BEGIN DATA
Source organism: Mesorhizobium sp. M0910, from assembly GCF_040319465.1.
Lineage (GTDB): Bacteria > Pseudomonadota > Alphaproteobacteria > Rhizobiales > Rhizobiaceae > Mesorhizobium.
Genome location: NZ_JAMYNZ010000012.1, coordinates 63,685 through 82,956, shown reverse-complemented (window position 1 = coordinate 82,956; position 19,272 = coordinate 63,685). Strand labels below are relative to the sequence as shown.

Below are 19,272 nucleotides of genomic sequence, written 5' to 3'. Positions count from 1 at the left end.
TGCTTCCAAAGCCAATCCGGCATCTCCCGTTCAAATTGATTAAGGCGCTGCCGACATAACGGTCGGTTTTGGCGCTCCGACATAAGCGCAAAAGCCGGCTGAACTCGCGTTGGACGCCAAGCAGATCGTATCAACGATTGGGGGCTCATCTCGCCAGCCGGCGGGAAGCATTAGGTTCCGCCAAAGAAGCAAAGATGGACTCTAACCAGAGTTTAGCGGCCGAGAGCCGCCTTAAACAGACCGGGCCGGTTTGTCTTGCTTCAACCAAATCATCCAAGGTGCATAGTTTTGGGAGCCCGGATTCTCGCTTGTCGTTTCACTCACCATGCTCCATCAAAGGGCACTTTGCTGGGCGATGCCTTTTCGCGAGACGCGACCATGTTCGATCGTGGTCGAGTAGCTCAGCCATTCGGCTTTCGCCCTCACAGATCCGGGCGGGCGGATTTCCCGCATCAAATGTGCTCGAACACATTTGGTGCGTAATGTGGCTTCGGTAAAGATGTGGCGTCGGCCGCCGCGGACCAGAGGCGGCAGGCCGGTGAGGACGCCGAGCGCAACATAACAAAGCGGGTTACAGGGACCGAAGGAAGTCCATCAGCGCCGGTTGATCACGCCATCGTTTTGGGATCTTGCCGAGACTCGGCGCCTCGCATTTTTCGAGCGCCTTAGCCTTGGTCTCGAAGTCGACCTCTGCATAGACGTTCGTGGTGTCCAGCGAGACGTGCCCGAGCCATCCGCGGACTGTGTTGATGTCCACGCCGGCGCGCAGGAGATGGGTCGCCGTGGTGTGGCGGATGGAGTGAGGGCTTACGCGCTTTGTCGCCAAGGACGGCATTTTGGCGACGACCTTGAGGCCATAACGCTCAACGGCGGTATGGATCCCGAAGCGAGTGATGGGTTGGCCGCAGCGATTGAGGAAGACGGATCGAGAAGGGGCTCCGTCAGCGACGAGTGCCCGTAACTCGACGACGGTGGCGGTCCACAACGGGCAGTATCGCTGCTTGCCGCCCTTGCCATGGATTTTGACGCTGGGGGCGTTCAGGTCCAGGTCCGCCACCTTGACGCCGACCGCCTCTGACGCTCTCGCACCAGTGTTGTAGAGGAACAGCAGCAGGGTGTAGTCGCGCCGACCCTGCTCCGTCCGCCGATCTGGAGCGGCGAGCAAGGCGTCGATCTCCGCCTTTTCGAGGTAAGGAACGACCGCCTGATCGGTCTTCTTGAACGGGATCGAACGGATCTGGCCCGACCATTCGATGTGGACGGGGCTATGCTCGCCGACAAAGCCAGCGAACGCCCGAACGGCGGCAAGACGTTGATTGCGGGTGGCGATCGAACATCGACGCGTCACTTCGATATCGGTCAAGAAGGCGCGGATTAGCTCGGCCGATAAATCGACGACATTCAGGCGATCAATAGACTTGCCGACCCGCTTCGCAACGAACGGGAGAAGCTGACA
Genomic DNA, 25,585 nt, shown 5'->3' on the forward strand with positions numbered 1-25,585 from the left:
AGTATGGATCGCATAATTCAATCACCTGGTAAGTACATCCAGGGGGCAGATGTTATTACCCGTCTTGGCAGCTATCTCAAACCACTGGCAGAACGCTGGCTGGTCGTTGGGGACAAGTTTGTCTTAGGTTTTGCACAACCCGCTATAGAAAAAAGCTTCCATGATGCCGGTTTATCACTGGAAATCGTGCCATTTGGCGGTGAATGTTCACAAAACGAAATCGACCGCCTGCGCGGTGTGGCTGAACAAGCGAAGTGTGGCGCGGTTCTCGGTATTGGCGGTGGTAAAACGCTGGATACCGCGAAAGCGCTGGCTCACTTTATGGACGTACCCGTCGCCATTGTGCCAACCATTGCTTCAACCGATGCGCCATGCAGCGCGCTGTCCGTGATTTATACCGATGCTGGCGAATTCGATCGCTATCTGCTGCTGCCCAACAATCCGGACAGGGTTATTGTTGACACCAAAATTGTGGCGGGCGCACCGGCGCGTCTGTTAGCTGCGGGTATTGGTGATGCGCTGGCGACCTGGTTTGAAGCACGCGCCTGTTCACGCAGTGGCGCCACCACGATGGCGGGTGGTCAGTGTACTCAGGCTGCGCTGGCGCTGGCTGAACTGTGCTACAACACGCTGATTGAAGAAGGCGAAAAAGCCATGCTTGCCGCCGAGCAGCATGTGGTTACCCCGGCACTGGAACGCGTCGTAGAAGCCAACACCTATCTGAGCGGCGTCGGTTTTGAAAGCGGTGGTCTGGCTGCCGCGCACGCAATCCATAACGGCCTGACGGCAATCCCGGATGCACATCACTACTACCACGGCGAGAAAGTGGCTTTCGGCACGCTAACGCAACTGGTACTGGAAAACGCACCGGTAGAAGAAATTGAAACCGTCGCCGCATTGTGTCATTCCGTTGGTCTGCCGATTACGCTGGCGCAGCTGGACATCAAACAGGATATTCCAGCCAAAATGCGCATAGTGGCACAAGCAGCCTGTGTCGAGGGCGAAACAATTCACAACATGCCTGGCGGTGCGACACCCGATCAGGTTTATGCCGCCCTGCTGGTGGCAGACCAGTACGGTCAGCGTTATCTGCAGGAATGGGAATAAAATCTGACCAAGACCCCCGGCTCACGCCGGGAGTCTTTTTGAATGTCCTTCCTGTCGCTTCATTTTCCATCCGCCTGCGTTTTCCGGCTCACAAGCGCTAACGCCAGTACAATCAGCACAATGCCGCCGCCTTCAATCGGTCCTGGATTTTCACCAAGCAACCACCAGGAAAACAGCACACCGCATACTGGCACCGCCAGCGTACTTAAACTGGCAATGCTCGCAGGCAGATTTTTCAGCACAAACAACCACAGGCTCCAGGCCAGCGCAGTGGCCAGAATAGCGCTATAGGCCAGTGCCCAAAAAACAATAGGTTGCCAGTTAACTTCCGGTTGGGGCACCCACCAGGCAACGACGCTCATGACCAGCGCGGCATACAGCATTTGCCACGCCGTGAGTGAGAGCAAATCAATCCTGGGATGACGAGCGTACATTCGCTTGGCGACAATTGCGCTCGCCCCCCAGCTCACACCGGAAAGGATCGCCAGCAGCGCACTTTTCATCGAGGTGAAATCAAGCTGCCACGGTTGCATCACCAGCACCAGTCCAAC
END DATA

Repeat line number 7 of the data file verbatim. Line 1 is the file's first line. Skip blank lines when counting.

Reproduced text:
AGTATGGATCGCATAATTCAATCACCTGGTAAGTACATCCAGGGGGCAGATGTTATTACCCGTCTTGGCAGCTATCTCAAACCACTGGCAGAACGCTGGCTGGTCGTTGGGGACAAGTTTGTCTTAGGTTTTGCACAACCCGCTATAGAAAAAAGCTTCCATGATGCCGGTTTATCACTGGAAATCGTGCCATTTGGCGGTGAATGTTCACAAAACGAAATCGACCGCCTGCGCGGTGTGGCTGAACAAGCGAAGTGTGGCGCGGTTCTCGGTATTGGCGGTGGTAAAACGCTGGATACCGCGAAAGCGCTGGCTCACTTTATGGACGTACCCGTCGCCATTGTGCCAACCATTGCTTCAACCGATGCGCCATGCAGCGCGCTGTCCGTGATTTATACCGATGCTGGCGAATTCGATCGCTATCTGCTGCTGCCCAACAATCCGGACAGGGTTATTGTTGACACCAAAATTGTGGCGGGCGCACCGGCGCGTCTGTTAGCTGCGGGTATTGGTGATGCGCTGGCGACCTGGTTTGAAGCACGCGCCTGTTCACGCAGTGGCGCCACCACGATGGCGGGTGGTCAGTGTACTCAGGCTGCGCTGGCGCTGGCTGAACTGTGCTACAACACGCTGATTGAAGAAGGCGAAAAAGCCATGCTTGCCGCCGAGCAGCATGTGGTTACCCCGGCACTGGAACGCGTCGTAGAAGCCAACACCTATCTGAGCGGCGTCGGTTTTGAAAGCGGTGGTCTGGCTGCCGCGCACGCAATCCATAACGGCCTGACGGCAATCCCGGATGCACATCACTACTACCACGGCGAGAAAGTGGCTTTCGGCACGCTAACGCAACTGGTACTGGAAAACGCACCGGTAGAAGAAATTGAAACCGTCGCCGCATTGTGTCATTCCGTTGGTCTGCCGATTACGCTGGCGCAGCTGGACATCAAACAGGATATTCCAGCCAAAATGCGCATAGTGGCACAAGCAGCCTGTGTCGAGGGCGAAACAATTCACAACATGCCTGGCGGTGCGACACCCGATCAGGTTTATGCCGCCCTGCTGGTGGCAGACCAGTACGGTCAGCGTTATCTGCAGGAATGGGAATAAAATCTGACCAAGACCCCCGGCTCACGCCGGGAGTCTTTTTGAATGTCCTTCCTGTCGCTTCATTTTCCATCCGCCTGCGTTTTCCGGCTCACAAGCGCTAACGCCAGTACAATCAGCACAATGCCGCCGCCTTCAATCGGTCCTGGATTTTCACCAAGCAACCACCAGGAAAACAGCACACCGCATACTGGCACCGCCAGCGTACTTAAACTGGCAATGCTCGCAGGCAGATTTTTCAGCACAAACAACCACAGGCTCCAGGCCAGCGCAGTGGCCAGAATAGCGCTATAGGCCAGTGCCCAAAAAACAATAGGTTGCCAGTTAACTTCCGGTTGGGGCACCCACCAGGCAACGACGCTCATGACCAGCGCGGCATACAGCATTTGCCACGCCGTGAGTGAGAGCAAATCAATCCTGGGATGACGAGCGTACATTCGCTTGGCGACAATTGCGCTCGCCCCCCAGCTCACACCGGAAAGGATCGCCAGCAGCGCACTTTTCATCGAGGTGAAATCAAGCTGCCACGGTTGCATCACCAGCACCAGTCCAAC